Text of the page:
1. Meaning Of Cloves: The spice and meaning of a clove.
2. Taste Of A Clove: How to taste a clove.
3. Using Whole Cloves: Including cloves in your recipes.
4. Buying Whole Cloves: Buying whole cloves in shops and online.
5. Storing Whole Cloves: How to store whole cloves.
6. Growing Whole Cloves: Growing your own whole cloves at home.
7. Substitutes For Whole Cloves: If you don’t have any whole cloves, what can you use instead?
In the food world cloves are known for adding a sweet, pungent flavor to baked goods and stews, but there is much more to this spice than just flavor. Many cultures believe cloves have medicinal properties that can help fight ailments and boost the immune system.
The meaning of a clove is more than “a small, dried, unopened flower bud,” it has a history that dates all the way back to 200 B.C.! The name “clove” comes from the French word for nail because its shape resembles that of a nail. The spice is native to Indonesia and Madagascar, but it is also grown in other tropical areas like Brazil, Sri Lanka, India and Tanzania. The word clove is derived from the Latin word clavus which means “nail”, as nails resemble these buds or flowers. Cloves are also grown in Zanzibar and Pemba Islands of Tanzania. Cloves are used as a spice in cuisines all over the world. Cloves are harvested primarily in Indonesia, India and Madagascar; it takes approximately seven years for a clove tree to mature enough to produce buds.
Cloves are the dried flower buds of a tree in the family Myrtaceae, Syzygium aromaticum. Cloves are native to Indonesia and used as a spice in cuisines all over the world. Cloves are harvested primarily in Indonesia, Madagascar, Zanzibar, Pakistan, Sri Lanka and India. Cloves are available throughout the year as they are picked when unopened and dried slowly in the sun.
Cloves have been used as a spice for millennia, dating back to ancient Rome and China. Dried cloves were found in the tomb of Qin Shi Huang, who ruled China from 246 B.C. until his death in 210 B.C., and placed around the neck of dead bodies to mask the smell of decay. The Romans also used cloves to improve breath during long speeches at court. Traders brought cloves from their native land to Europe by way of Ancient Greece and Egypt.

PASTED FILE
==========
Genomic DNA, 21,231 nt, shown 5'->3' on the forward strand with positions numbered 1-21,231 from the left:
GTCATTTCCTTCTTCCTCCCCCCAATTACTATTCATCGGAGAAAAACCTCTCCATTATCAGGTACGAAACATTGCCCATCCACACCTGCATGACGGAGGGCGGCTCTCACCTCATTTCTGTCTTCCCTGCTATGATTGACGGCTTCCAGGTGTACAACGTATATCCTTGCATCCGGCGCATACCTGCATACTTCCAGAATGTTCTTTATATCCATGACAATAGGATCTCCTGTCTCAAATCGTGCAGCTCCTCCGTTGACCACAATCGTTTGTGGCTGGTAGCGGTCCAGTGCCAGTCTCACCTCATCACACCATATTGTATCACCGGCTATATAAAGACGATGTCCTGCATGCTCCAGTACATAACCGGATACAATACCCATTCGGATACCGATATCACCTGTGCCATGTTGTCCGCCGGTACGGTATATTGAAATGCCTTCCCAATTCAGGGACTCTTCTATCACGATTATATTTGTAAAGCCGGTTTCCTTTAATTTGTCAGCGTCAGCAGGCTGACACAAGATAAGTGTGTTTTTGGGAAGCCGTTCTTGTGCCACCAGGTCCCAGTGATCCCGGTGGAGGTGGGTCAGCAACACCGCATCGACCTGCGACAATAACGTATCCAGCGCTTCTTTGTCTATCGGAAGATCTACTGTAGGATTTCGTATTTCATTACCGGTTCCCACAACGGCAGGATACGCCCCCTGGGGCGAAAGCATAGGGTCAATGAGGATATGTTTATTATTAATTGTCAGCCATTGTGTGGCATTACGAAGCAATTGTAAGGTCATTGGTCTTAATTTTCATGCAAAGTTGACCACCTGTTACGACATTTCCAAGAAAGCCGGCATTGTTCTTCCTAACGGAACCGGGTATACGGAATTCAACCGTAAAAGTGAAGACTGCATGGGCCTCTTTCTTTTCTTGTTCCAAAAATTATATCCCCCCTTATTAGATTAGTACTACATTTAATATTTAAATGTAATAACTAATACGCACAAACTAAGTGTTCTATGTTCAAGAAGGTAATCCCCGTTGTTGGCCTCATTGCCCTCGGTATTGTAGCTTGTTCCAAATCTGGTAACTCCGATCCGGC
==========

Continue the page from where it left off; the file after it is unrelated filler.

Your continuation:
Cloves were so highly valued that Roman Emperor Nero had his servants throw handfuls of them into the crowd during public gatherings so those gathered would inhale their scent rather than breathe his fetid breath. At one time, cloves were only available to nobles; they were so expensive that they were used as collateral for loans or even as gifts of friendship between
Cloves are the dried flower buds of a tree in the family Myrtaceae, Syzygium aromaticum. They are native to the Maluku Islands in Indonesia, and are commonly used as a spice. Cloves are available throughout the year due to different harvest seasons in different countries. The clove tree is an evergreen that grows up to 8–12 m tall, with large leaves and crimson flowers grouped in terminal clusters. The flower buds are at first of a pale color and gradually become green, after which they develop into a bright red when ready for collecting. Cloves are harvested when 1.5–2 cm long, and consist of a long calyx that terminates in four spreading sepals, and four unopened petals that form a small central ball.
The clove tree is cultivated on soil rich in organic matter, medium textured and well drained; it prefers full sun exposure and can grow up to about 20–30 years.
Cloves are dried flower buds from the evergreen clove tree. They have a sweet, pungent aroma, and have been used for centuries in cooking, natural medicine, and religious ceremonies. The word “clove” comes from the French word for nail, since the shape of a clove resembles a small nail.
When added to food during cooking or baking, cloves have a tendency to overpower other flavors. Used in moderation, cloves add a distinctive flavor to soups, stews and meat dishes. A single whole clove can be placed in simmering liquids for an added fragrance. Two to three cloves can add a delicate flavor to baked apples and pears; five or six can be used in baked ham or baked chicken dishes.
Cloves are frequently combined with cinnamon to enhance its flavor; they also complement allspice, ginger and nutmeg. Cloves are widely used in Indian cuisine (such as curries), Asian cuisine (such as stir fries) and Middle Eastern cuisine (such as tagines). They are often used in mulled wines, mulled cider and mulled beer, as well as beef stews and marinades. Cloves may be used to give aromatic and flavor qualities to hot drinks such as coffee and tea.
Cloves are the flower buds of a tree in the family Myrtaceae, Syzygium aromaticum. They are native to the Maluku Islands in Indonesia, and are commonly used as a spice. Cloves are available throughout the year due to different harvest seasons in different countries. The clove tree is an evergreen that grows up to 8-12 meters tall, with large leaves and crimson flowers grouped in terminal clusters. The flower buds initially have a pale hue, gradually turn green, then transition to a bright red when ready for harvest. Cloves are harvested when 1.5-2 cm long and consist of a long calyx that terminates in four spreading sepals and four unopened petals that form a small central ball.
Cloves contain significant amounts of the essential oil eugenol which gives them their characteristic flavour.
The name derives from French clou, a nail, as the buds vaguely resemble small irregular nails in shape.
Cloves are a type of flower bud that come from an evergreen tree native to Indonesia. They aren’t just a tasty addition to baked goods, they also have medicinal properties and can be used as an organic pesticide.